Heikal pointed out that what we’re seeing is not simply an Arab Spring wafting across the region, but a regional and international political change rapidly progressing across a wide front, and producing profound and dangerous effects.
He said: “What we’re seeing now is a national project that is collapsing, and its remains are being swept away while other projects compete over the vacuum now that this project has let its time and place slip away.” He added, “I can almost see it: maps that were hung on the wall are now being taken off and folded up because the scene has changed, since the recalcitrant areas have come to heel or are coming to heel, and lost areas have been recovered or are now being recovered. All this is preparation for a chapter in a Middle East that is now being re-planned, re-arranged, and re-secured so it doesn’t slip away again, as happened when the Arabs were seduced by the dream of their national project, and for years it seemed as if this Arab national project was the shape of the future.
Heikal clarified, saying: “There are three and a half plans on the scene now. The first is a Western plan that appears determined and has effective tools and an aim that motivates its pupils; the second is a Turkish plan that seems ambitious; the third is an Iranian plan beckoning timidly from afar; and then there is an Israeli half-plan characterized by crudeness.
He pointed out that the Western plan, which is Euro-American, is advancing along two axes in a pincer movement to surround and encircle. The first axis is visible, audible and tangible and is an endeavor to drown the region in inter-Islamic conflict, specifically Sunni-Shi’a, and this plan’s march began several years ago when the imperial regime in Iran fell and was replaced by the revolutionary Islamist regime. As for the second axis of the Euro-American plan, it is an axis parallel to the one involving sectarian strife, and it is advancing with marked speed to outpace the others. This line consists of a division of the region along the lines of the “Sykes-Picot” agreement, with necessary adjustments for changed circumstances. He clarified that “the new maps aren’t divvying up the inheritance of the Ottoman caliphate, but rather the inheritance of the Arab national project that managed to expel Western colonialism in the previous stage and which tried to fill the void and failed,” and that “the Ottoman caliphal state was unable to protect its possessions, and thus lost its inheritance. The Arab project was unable to protect itself, and therefore its inheritance is now being divvied up today.”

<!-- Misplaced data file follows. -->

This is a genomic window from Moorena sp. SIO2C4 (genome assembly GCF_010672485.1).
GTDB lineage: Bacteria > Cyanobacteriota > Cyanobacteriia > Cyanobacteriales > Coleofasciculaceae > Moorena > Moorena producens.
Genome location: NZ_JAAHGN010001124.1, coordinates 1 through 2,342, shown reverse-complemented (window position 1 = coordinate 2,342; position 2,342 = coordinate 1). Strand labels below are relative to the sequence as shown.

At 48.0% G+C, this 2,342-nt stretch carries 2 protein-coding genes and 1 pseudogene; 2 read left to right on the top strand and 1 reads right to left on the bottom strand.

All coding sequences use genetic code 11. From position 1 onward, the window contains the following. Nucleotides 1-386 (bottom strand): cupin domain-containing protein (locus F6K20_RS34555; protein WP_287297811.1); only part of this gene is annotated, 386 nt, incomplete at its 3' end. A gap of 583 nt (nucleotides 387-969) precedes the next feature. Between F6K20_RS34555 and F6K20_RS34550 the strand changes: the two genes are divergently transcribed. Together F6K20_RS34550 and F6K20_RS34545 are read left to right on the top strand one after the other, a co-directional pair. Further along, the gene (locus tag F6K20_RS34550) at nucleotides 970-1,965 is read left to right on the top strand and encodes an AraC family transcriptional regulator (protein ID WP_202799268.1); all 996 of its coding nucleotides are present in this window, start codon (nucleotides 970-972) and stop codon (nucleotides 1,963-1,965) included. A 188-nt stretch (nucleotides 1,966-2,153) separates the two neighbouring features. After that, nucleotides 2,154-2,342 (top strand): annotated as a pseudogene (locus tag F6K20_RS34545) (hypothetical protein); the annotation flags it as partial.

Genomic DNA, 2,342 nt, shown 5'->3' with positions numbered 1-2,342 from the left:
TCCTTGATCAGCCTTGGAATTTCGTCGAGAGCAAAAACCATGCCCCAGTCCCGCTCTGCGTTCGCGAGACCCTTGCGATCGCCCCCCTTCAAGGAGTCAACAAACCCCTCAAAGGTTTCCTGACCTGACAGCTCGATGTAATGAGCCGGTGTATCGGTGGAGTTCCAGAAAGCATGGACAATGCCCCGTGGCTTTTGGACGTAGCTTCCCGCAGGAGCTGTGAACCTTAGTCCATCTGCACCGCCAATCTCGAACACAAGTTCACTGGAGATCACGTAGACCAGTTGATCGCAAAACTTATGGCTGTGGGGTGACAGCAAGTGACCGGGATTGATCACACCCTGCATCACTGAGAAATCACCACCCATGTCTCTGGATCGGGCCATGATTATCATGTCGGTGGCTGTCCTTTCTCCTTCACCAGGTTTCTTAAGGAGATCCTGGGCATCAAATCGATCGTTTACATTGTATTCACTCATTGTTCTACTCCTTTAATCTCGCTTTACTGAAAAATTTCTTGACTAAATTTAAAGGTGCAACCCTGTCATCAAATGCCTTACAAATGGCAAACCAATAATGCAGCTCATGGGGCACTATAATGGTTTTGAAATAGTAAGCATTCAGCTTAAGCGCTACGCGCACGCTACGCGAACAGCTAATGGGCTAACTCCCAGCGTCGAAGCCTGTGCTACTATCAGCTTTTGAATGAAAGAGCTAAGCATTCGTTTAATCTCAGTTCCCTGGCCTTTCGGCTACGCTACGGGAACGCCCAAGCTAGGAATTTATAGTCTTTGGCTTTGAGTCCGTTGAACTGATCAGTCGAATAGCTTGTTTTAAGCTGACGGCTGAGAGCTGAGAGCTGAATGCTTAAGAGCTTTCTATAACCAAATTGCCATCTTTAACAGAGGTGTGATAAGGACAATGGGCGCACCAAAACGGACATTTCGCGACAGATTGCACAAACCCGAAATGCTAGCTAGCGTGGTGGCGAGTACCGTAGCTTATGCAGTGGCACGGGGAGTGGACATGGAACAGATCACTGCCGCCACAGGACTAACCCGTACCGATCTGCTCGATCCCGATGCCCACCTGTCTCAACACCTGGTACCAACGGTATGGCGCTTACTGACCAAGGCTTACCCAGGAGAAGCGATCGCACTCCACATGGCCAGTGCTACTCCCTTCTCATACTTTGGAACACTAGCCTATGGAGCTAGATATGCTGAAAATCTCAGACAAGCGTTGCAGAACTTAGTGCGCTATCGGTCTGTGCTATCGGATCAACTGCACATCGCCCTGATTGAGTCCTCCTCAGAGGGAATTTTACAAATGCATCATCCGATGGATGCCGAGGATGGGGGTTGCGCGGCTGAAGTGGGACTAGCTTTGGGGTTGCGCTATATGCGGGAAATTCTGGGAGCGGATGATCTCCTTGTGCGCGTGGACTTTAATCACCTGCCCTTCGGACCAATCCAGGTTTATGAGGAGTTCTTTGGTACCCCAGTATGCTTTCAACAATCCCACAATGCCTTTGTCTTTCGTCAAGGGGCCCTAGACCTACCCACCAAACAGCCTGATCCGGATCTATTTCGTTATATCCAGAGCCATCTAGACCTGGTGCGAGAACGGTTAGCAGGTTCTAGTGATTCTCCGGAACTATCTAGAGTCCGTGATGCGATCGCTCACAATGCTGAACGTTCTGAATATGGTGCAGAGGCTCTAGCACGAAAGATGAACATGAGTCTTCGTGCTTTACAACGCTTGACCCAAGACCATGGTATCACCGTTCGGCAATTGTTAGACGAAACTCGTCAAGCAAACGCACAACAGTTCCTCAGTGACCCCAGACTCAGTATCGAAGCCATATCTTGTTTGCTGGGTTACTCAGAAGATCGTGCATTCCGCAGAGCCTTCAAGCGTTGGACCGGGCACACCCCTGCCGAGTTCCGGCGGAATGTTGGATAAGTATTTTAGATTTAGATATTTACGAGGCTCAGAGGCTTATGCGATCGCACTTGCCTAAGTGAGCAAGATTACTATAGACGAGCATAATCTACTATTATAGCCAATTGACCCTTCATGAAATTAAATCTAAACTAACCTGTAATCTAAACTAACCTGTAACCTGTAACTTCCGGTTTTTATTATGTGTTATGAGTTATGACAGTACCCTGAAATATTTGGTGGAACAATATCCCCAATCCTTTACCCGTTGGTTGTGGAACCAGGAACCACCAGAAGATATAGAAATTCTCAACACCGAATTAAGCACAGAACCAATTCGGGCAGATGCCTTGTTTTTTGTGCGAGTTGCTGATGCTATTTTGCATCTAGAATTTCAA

Heikal expanded, saying: “The first ‘Sykes-Picot’ was a line on a map stretching from ‘k’ to ‘k’ – the ‘k’ in Akka and the ‘k’ in Kirkuk and it divided the north. This time there isn’t a dividing line, but scattered locations. The division the first time was a geographical division and distribution of nations, but the division this time is a division of resources and locations. Clearly what’s being divided now is first of all oil and its surpluses … the oil and surpluses of Libya after the oil and surpluses of Iraq.”